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Estimated Open Economy New Keynesian Phillips Curves for the G7

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  • Campbell Leith
  • Jim Malley

Abstract

In this paper we develop an open economy model of firms’ pricing be-haviour under imperfect competition. This allows us to introduce various terms of trade e .ects influencing the firm’s pricing decision, in addition to labour costs which dominate most closed-economy specifications of the New Keynesian Phillips (NKPC) curve. Our analysis gives rise to a hy-brid open economy NKPC which nests existing closed and open economy specifications adopted in empirical work. We estimate this specification for the G7 economies and find that the US, UK and Canada typically enjoy less inertia in price setting than the European G7 economies and Japan andthattheseestimatesareboth plausibleand in linewith sur-vey evidence. We also find that the proportion of firms which use simple backward-looking rules of thumb in price setting is greater when the fre-quency of price change is smaller. Finally there is evidence of significant asymmetries in price setting amongst EMU members.

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Bibliographic Info

Paper provided by Business School - Economics, University of Glasgow in its series Working Papers with number 2002_8.

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Date of creation: Aug 2002
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Handle: RePEc:gla:glaewp:2002_8

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  1. N. Gregory Mankiw & Ricardo Reis, 2001. "Sticky Information Versus Sticky Prices: A Proposal to Replace the New Keynesian Phillips Curve," NBER Working Papers 8290, National Bureau of Economic Research, Inc.
  2. Jordi Gali & Mark Gertler & J. David Lopez-Salido, 2001. "European Inflation Dynamics," NBER Working Papers 8218, National Bureau of Economic Research, Inc.
  3. Bennett McCallum, 2001. "Inflation targeting and the liquidity trap," Proceedings, Federal Reserve Bank of San Francisco, issue Mar.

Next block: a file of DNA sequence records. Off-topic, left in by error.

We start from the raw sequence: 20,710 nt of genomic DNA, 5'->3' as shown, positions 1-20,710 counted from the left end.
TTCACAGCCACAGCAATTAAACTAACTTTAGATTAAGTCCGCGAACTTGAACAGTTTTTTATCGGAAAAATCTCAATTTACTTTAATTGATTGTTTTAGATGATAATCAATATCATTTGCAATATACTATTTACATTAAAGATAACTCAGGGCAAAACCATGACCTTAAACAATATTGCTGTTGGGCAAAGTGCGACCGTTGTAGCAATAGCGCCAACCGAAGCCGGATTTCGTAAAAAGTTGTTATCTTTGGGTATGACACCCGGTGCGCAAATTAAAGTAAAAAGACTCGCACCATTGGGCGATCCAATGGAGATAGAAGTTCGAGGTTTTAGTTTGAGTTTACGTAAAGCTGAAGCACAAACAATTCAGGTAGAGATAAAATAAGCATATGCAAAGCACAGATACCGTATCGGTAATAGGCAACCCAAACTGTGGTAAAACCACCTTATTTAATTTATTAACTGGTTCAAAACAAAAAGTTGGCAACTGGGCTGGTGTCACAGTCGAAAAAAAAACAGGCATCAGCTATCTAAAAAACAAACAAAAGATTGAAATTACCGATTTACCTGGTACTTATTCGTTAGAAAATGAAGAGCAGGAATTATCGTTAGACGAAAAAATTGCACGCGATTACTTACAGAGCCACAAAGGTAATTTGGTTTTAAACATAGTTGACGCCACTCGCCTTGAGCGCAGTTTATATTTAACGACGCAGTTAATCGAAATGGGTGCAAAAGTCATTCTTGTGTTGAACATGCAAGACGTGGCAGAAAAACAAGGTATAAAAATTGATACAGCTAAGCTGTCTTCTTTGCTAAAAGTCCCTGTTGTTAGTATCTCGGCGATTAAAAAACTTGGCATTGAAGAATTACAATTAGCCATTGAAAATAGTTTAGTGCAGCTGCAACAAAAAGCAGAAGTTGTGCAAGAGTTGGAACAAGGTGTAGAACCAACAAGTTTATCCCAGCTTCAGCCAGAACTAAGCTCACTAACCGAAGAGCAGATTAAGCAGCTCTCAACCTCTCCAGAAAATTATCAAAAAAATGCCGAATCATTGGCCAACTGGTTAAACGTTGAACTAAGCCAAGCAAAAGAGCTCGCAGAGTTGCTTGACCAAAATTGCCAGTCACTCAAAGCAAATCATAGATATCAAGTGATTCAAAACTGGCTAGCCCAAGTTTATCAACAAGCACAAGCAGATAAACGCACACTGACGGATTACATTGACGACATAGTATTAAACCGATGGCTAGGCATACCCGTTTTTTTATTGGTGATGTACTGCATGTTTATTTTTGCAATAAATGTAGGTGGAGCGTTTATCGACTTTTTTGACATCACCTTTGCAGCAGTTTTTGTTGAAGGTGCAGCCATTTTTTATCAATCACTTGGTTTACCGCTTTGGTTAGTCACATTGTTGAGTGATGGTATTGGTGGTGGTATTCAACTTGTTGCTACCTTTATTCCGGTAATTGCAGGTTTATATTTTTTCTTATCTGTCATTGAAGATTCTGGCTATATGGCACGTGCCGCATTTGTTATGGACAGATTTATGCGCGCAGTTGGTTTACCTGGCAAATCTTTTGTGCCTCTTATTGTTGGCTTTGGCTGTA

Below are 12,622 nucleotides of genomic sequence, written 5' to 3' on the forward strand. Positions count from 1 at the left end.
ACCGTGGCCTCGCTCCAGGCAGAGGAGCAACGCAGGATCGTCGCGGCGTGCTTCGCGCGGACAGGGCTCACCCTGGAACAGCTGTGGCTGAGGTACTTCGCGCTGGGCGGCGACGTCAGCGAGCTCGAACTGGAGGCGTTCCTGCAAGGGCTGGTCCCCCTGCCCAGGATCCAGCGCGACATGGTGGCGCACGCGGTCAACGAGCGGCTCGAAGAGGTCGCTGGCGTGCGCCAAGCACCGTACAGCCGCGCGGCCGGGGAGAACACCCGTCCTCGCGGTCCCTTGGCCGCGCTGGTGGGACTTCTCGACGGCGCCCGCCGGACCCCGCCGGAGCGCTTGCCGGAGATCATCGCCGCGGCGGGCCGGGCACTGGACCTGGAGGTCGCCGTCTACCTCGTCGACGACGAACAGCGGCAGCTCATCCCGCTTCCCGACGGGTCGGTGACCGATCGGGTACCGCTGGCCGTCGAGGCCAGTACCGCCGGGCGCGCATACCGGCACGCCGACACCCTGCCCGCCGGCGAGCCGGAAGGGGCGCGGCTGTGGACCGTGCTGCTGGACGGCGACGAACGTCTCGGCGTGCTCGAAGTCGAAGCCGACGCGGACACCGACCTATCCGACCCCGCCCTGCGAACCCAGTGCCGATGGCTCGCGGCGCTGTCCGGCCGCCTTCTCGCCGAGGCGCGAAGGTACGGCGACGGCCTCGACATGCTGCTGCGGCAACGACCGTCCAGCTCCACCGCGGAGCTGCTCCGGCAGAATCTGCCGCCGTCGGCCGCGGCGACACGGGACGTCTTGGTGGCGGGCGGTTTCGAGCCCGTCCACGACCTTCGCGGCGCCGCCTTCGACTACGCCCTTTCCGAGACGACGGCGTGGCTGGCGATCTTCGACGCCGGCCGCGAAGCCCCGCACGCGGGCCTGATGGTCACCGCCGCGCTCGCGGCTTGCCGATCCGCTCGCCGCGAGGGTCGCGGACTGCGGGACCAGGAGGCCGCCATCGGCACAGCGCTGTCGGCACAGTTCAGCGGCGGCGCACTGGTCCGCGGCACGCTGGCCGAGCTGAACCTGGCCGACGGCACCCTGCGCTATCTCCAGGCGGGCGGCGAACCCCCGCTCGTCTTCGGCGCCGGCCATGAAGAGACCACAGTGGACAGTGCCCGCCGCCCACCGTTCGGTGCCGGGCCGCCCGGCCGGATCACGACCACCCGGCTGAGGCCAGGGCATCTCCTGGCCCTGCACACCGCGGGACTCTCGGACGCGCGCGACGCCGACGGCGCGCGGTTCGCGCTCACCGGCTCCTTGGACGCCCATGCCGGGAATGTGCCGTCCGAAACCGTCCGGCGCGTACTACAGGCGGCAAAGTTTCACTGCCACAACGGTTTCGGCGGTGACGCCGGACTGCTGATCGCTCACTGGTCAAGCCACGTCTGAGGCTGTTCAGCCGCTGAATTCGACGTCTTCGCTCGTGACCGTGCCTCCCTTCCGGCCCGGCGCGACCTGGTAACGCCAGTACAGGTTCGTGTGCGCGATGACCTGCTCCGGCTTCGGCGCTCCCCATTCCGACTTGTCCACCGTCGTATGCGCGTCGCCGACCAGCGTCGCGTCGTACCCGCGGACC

4. Fabio Rumler, 2007. "Estimates of the Open Economy New Keynesian Phillips Curve for Euro Area Countries," Open Economies Review, Springer, vol. 18(4), pages 427-451, September.
  5. Leith, Campbell & Malley, Jim, 2005. "Estimated general equilibrium models for the evaluation of monetary policy in the US and Europe," European Economic Review, Elsevier, vol. 49(8), pages 2137-2159, November.
  6. Jordi Galí & Mark Gertler, 1998. "Inflation dynamics: A structural econometric analysis," Economics Working Papers 341, Department of Economics and Business, Universitat Pompeu Fabra.
  7. Hansen, Lars Peter, 1982. "Large Sample Properties of Generalized Method of Moments Estimators," Econometrica, Econometric Society, vol. 50(4), pages 1029-54, July.
  8. Marvin Goodfriend & Robert King, 1997. "The New Neoclassical Synthesis and the Role of Monetary Policy," NBER Chapters, in: NBER Macroeconomics Annual 1997, Volume 12, pages 231-296 National Bureau of Economic Research, Inc.
  9. Calvo, Guillermo A., 1983. "Staggered prices in a utility-maximizing framework," Journal of Monetary Economics, Elsevier, vol. 12(3), pages 383-398, September.
  10. Jordi Galí & J David López-Salido, 2001. "A New Phillips curve for Spain," BIS Papers chapters, in: Bank for International Settlements (ed.), Empirical studies of structural changes and inflation, volume 3, pages 174-203 Bank for International Settlements.
  11. Sbordone, Argia, 1998. "Prices and Unit Labor Costs: A New Test of Price Stickiness," Seminar Papers 653, Stockholm University, Institute for International Economic Studies.
  12. Kara, Amit & Nelson, Edward, 2003. "The Exchange Rate and Inflation in the UK," CEPR Discussion Papers 3783, C.E.P.R. Discussion Papers.
  13. N. Gregory Mankiw, 2000. "The Inexorable and Mysterious Tradeoff Between Inflation and Unemployment," Harvard Institute of Economic Research Working Papers 1905, Harvard - Institute of Economic Research.
  14. Ravi Balakrishnan & J David Lopez-Salido, 2002. "Understanding UK inflation: the role of openness," Bank of England working papers 164, Bank of England.
  15. Bennett T. McCallum, 2001. "Inflation Targeting and the Liquidity Trap," NBER Working Papers 8225, National Bureau of Economic Research, Inc.
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